Daily Archives: February 24, 2017
In the mockumentary All Stars, at one point the frustrated coach of a girls 10U fastpitch softball team tells his wife “The ideal team is one where all the parents are dead.” While that may be a bit extreme, it can be challenging for youth coaches – especially volunteer coaches – to deal with parents. In this guest post, writer Jessica Kane of SteelLocker Sports offers some advice on how coaches can deal with parents more successfully.
In this day in age, fastpitch softball and other youth sports coaches struggle with so many different components that are not necessarily associated with the game. Emotional health of their athletes, physical health and abilities of their athletes, but most of all, parent interactions. Generally speaking, these youth coaches are volunteers who are also likely parents of a child on the team themselves who have minimal formal coach training and are trying to give the athletes the best experience they can. Here are a few tips for dealing with difficult parents.
1. Ask the parents what they want.
More often than not, these coaches are volunteer parents who are out there to pass on knowledge of past playing greatness they once had. As a result, most of these coaches have other professions and are not there to be a sounding board for the parent group. They are there for the kids first and foremost. When interacting with parents, it is essential that coaches establish quickly what the issue is and what the parent hopes to get out of the discussion. Setting boundaries about what coaches will and will not discuss with parents helps guide both parties during conversations. Asking the question, “what is it that you want to see as a result of this conversation?” helps establish an end goal and thus creates a working platform for both parties.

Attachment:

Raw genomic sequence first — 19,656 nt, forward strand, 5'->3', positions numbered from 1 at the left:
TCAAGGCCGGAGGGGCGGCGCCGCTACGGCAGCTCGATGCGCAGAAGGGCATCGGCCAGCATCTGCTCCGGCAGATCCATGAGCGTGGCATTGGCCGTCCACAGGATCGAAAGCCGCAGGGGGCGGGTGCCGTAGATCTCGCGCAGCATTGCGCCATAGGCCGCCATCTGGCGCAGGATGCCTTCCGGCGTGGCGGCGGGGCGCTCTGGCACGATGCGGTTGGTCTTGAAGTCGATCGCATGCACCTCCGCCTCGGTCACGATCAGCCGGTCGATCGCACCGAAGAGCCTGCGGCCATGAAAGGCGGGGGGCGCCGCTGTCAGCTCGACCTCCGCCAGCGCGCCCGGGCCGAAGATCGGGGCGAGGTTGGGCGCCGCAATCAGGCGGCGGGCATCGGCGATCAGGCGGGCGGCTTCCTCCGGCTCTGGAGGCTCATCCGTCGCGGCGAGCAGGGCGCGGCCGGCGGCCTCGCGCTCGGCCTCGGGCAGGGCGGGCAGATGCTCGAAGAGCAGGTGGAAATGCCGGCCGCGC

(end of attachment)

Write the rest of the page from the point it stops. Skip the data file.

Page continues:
2. Let the kids speak for themselves.
It is important for athletes to learn life skills. Having a conversation with an authority figure (who is not their parent) allows for young athletes to practice many skills they will use throughout life. If a player is unhappy about their playing time, it is crucial to allow them to attempt to communicate with their coach first before parent involvement. Encourage the athlete to discuss their concern about play time, team dynamics, injuries, timing, etc. with their coach independently first so they can practice asking questions and listening and responding appropriately to questions, developing trust between coach and athlete, dealing with disappointment appropriately, and other extremely valuable life skills.
3. Trust the coach to know the sport.
Coaches now are heavily screened and required to know the rules of the game and what that means for their athletes. Trust the coach to develop practice plans, game plans, and outside activities that will benefit the team on and off the competitive area. As parents, you know your child, but as coaches, they know the game. Trust them to do their job effectively.
4. Set a good example.
As a parent it is critical that you set a good example for your child. Screaming at them from the sidelines rarely yields desired results. Typically, this type of behavior embarrasses the athlete and may cause their development to falter as they are constantly worried about what their parent will say in the car or yell from the sidelines. Encourage your athlete. Let them start the conversation on the way home and don’t try to over coach them.
5. Don’t live vicariously through your child.
Many parents today work so hard to afford to put their child into a sports activity. Once they do, they feel very tied to each event. Keep in mind that while as a parent you help fund these activities, they are for fun and for the benefit of the child. Less than 1% of youth athletes are able to make a strong living from athletics as a profession. Allow your child to develop a long love of the game by encouraging them rather than pushing them into burn out.
Jessica Kane is a writer for SteelLocker Sports. A leading provider of sporting goods, softball equipment and training programs for coaches, players, parents and institutions with a primary focus on youth sports.